THE U.S. EXPELLED MORE THAN 6,000 MIGRANTS FROM U.S.-MEXICO BORDER UNDER NEW CORONAVIRUS REGULATIONS


11/04/2020




İrem UZUN -TDO- More than 6,000 migrants have been turned away at the U.S.-Mexico border since new coronavirus border restrictions took effect, according to the latest U.S. Customs and Border Protection data. Acting CBP Commissioner Mark Morgan insisted Thursday that the new restrictions, which went into effect March 21, are "not about immigration. "It's purely about infectious disease and public health," said Morgan, who repeatedly stated that "This is not about immigration. This is about public health and safety."

Critics say the order is being used as an extension of strict immigration policies. Meanwhile, the number of illegal border crossings has fallen amid travel restrictions across the region. The emergency public health order issued by the U.S. Centers for Disease Control and Prevention (CDC) bans the entry of foreigners considered to pose a "serious danger" to the spread of communicable disease. The measure, initially in place for 30 days, was necessary to limit the spread of the disease in crowded places such as border patrol stations or ports of entry, said CDC Director Dr. Robert R. Redfield. Since the CDC measure was introduced, apprehensions at the border dropped by 50%, acting CBP commissioner Mark Morgan said. Fewer than 100 people were under the agency's custody, a 97% fall from the average of 3,000. Nearly 80% of those found at the border were being removed within hours, Morgan added, saying the "overwhelming majority" were caught crossing illegally. Most were sent back to Mexico while some were returned to their home countries.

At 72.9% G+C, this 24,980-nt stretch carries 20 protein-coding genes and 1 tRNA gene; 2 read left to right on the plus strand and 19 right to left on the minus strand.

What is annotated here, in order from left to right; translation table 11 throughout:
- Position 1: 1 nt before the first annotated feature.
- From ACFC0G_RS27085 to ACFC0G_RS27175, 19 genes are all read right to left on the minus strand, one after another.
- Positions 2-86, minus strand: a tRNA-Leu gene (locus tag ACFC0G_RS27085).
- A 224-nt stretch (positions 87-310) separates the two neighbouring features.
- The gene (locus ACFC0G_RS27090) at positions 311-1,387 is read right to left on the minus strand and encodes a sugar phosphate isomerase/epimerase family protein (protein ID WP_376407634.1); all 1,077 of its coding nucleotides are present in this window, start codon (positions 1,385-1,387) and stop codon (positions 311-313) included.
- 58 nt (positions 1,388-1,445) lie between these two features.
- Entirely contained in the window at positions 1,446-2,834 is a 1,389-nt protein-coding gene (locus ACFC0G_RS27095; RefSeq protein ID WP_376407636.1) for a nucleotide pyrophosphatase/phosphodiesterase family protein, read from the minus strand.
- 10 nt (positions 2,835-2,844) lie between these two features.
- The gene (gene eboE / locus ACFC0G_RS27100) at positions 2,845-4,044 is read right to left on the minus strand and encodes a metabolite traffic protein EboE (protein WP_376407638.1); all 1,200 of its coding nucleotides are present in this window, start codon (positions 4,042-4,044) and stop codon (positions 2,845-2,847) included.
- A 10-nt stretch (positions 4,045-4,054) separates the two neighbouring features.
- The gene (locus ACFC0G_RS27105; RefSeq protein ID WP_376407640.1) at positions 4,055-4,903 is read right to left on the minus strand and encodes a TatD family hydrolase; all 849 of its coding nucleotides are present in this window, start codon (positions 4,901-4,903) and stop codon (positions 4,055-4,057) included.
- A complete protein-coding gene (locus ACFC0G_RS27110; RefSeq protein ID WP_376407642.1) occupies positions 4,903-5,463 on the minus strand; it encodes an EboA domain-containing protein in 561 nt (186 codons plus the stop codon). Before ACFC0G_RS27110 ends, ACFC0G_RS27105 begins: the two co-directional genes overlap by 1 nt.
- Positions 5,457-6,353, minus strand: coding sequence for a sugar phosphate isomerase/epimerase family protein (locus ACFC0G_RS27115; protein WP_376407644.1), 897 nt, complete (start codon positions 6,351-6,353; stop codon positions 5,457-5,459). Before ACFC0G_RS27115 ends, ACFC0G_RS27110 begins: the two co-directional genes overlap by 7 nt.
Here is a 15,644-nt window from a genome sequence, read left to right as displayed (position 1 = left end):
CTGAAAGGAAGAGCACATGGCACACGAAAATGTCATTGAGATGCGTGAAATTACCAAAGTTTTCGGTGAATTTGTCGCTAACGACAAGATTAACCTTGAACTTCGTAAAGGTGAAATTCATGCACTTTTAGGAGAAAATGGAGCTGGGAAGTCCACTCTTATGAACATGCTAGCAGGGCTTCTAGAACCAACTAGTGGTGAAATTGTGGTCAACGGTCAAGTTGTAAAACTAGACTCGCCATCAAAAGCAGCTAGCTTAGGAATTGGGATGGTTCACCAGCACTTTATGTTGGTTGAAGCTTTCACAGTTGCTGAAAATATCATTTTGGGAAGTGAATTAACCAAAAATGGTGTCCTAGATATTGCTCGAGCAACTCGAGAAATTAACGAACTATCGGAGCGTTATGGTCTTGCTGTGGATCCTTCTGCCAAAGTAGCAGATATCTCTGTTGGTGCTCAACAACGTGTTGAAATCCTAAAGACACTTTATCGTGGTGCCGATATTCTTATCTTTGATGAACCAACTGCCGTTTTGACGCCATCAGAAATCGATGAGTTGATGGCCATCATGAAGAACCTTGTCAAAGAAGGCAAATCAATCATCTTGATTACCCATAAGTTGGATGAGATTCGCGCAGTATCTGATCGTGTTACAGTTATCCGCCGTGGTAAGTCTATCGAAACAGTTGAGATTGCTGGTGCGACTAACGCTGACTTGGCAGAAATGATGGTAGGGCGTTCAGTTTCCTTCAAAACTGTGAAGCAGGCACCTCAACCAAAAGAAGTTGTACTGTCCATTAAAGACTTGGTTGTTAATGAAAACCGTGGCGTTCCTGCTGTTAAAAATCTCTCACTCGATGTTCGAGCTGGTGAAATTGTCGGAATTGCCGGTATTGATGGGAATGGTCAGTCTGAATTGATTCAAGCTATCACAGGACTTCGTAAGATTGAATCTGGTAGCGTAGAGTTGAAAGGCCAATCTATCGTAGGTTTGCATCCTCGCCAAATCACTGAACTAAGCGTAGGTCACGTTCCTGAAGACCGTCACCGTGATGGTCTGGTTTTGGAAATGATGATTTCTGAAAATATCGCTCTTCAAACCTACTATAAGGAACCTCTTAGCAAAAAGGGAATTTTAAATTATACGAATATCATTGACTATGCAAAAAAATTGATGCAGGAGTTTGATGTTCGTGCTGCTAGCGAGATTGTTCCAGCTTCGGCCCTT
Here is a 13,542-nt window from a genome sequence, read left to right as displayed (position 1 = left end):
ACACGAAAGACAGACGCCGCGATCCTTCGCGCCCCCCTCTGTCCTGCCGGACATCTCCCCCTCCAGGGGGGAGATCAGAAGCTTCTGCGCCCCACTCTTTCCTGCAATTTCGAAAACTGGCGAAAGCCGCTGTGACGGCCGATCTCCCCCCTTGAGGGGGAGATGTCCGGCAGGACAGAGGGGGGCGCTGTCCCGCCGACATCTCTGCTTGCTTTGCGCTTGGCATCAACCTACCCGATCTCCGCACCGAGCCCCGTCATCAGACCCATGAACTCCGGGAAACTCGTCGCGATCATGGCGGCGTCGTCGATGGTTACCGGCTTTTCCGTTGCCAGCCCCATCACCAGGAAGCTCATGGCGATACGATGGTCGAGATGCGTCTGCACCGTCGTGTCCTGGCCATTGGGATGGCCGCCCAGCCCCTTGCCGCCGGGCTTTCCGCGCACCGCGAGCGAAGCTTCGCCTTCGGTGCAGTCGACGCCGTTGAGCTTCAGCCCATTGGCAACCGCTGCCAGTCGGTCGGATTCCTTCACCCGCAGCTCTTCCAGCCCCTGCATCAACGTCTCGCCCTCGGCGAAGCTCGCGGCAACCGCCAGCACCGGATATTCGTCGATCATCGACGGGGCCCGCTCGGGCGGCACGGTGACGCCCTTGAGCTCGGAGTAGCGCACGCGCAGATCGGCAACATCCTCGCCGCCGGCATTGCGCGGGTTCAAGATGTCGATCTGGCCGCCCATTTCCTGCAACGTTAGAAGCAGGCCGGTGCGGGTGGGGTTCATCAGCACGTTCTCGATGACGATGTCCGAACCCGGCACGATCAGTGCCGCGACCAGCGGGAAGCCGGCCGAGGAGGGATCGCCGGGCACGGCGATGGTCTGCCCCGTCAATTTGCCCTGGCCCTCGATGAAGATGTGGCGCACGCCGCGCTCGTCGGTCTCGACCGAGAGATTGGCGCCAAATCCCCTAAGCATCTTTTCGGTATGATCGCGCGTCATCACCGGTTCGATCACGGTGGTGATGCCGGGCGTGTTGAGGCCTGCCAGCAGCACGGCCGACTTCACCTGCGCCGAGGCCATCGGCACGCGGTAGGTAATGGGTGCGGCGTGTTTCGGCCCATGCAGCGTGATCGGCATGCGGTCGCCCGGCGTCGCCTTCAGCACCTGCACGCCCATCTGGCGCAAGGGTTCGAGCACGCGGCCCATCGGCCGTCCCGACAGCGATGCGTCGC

Mexico is again providing critical support to those who were expelled. It's accepting not only Mexicans, but people from Guatemala, El Salvador and Honduras who accounted for well over half of all U.S. border arrests last year. However, Carlos Gonzalez Gutierrez, Mexico's consul general in San Diego announced that Mexico won't take unaccompanied children and other "vulnerable people," including people over 65 and those who are pregnant or sick.


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